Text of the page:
At this year’s opening convocation, Head of School Judith Guild announced the theme for the academic year: Empathy and Ethical Thinking.
With increasing numbers of students fighting for social justice and legislative reform, Guild said that the theme arose organically from within the School’s community. An important part of political discourse, she emphasized, is empathy, which allows individuals to find common ground while considering other points of view.
“What happens when you’re empathetic is you become a better person,” Guild said. “You don’t just help somebody. You actually end up growing as a person because it requires so much of you.”
Last February, to peacefully protest racially insensitive behavior, approximately 16 students of color and several allies walked out during a morning assembly. In April, following the aftermath of the mass shooting at Stoneman Douglas High School in Florida, more than half of the Upper School participated in a walk-out, which, as event co-organizer Chloe Berlin ’20 told those who attended, was aimed to “help perpetuate the shared standard of radical compassion.”
This October, in light of the confirmation of Judge Brett Kavanaugh to the United States Supreme Court, Upper School students organized an intervention in the Ruth Corkin theatre, aimed to “to facilitate discussions around sexual violence, not to protest against the School,” according to co-event organizer Paola Mammano ’20.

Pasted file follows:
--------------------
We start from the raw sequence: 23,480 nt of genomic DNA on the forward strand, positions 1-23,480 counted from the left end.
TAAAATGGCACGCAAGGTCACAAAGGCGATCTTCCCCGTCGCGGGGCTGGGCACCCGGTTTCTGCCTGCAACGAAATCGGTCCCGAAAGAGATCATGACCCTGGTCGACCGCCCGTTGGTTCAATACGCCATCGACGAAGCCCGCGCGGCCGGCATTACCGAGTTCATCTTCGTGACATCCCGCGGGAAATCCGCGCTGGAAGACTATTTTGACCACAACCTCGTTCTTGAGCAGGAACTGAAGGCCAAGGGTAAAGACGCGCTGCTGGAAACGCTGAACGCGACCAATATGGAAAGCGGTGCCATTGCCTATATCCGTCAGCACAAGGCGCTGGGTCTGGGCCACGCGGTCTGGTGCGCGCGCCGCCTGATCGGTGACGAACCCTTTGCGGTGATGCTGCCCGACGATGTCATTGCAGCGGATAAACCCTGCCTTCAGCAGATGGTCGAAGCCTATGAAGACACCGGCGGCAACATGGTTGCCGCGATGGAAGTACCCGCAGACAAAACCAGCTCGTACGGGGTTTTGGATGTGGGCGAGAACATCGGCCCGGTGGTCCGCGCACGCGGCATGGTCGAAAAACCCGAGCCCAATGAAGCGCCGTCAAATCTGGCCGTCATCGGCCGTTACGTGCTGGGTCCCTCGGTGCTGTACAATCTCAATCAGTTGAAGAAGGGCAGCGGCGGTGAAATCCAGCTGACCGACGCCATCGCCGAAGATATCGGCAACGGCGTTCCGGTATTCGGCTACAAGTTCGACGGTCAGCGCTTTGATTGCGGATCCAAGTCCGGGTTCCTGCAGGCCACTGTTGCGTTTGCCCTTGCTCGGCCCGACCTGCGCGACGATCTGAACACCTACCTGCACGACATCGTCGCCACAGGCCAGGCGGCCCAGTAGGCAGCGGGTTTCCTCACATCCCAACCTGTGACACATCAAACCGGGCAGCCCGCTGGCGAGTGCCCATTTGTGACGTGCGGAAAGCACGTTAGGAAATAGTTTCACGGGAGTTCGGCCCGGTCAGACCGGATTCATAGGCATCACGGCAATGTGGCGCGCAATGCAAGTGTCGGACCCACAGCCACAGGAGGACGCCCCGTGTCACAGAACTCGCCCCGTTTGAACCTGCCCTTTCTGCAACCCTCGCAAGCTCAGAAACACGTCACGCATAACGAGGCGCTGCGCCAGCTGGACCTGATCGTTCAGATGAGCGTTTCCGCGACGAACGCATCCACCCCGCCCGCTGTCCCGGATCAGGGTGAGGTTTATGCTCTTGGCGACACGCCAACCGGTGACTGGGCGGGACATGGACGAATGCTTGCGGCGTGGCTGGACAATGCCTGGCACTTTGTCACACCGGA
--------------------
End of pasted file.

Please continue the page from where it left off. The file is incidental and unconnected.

The theme is intended to help the community avoid divisiveness, uniting faculty, parents, and students. Guild also hopes that students will continue to raise important questions, such as what doing the right thing means in a given situation and how to listen to different views.
“I think that it’s a great theme to explore,” said Libby Foley ‘20. “It really promotes good decision-making in our students, and really urges us to be better people who think about our actions.”
According to Guild, sympathy can distance an individual from the suffering of others, while empathy requires an individual to understand and share the feelings of another.
“I think sympathy is something that can be done in a consistently deep, everyday way, but it can be interpreted as a little superficial,” Guild said. “Empathy requires us to get into someone else’s shoes and sometimes that can become a personal burden.”
With devastating stories on the news, Guild encourages students to have sympathy but also try to empathize with others.
“Take recent Hurricane Michael, for example. It is easy to have sympathy for those who lost their homes, but it is more powerful to imagine yourself in the same position,” Guild said. “Putting yourself in another person’s shoes fosters understanding and encourages action.”
Empathy is a “learned skill,” Guild said, also noting that it is an important part of curriculum, especially in the humanities. In this regard, students can experience empathy in what they read, which requires one to “put themselves in the mind of a character,” she said.
“It’s one thing to sympathize with somebody, but it’s completely different to actually put yourself in another person’s shoes, to understand how they are thinking. In our would, we really need to understand that,” Cara Rittner ’19 said.
Guild also emphasized the importance of travel to foster empathy, as it allows for a better understanding of global issues.
In the fall, faculty heard from Dr. Kay Young, an English professor at the University of California, Santa Barbara, who shared how teaching literature is a pathway to learning empathy. She also spoke about how storytelling enhances the delivery of content in all disciplines. During the recent Board of Visitors Day, Dr. Pat Bryne, a philosophy professor at Boston College—and a former parent and Trustee—delivered a talk, “Importance of Philosophy, Empathy, and Ethical Thinking in Education.”
For Nov. 13, the Parents Association has invited Dr. Helen Riess, author of The Empathy Effect: Seven Neuroscience-Based Keys for Transforming the Way We Live, Love, Work, and Connect Across Differences.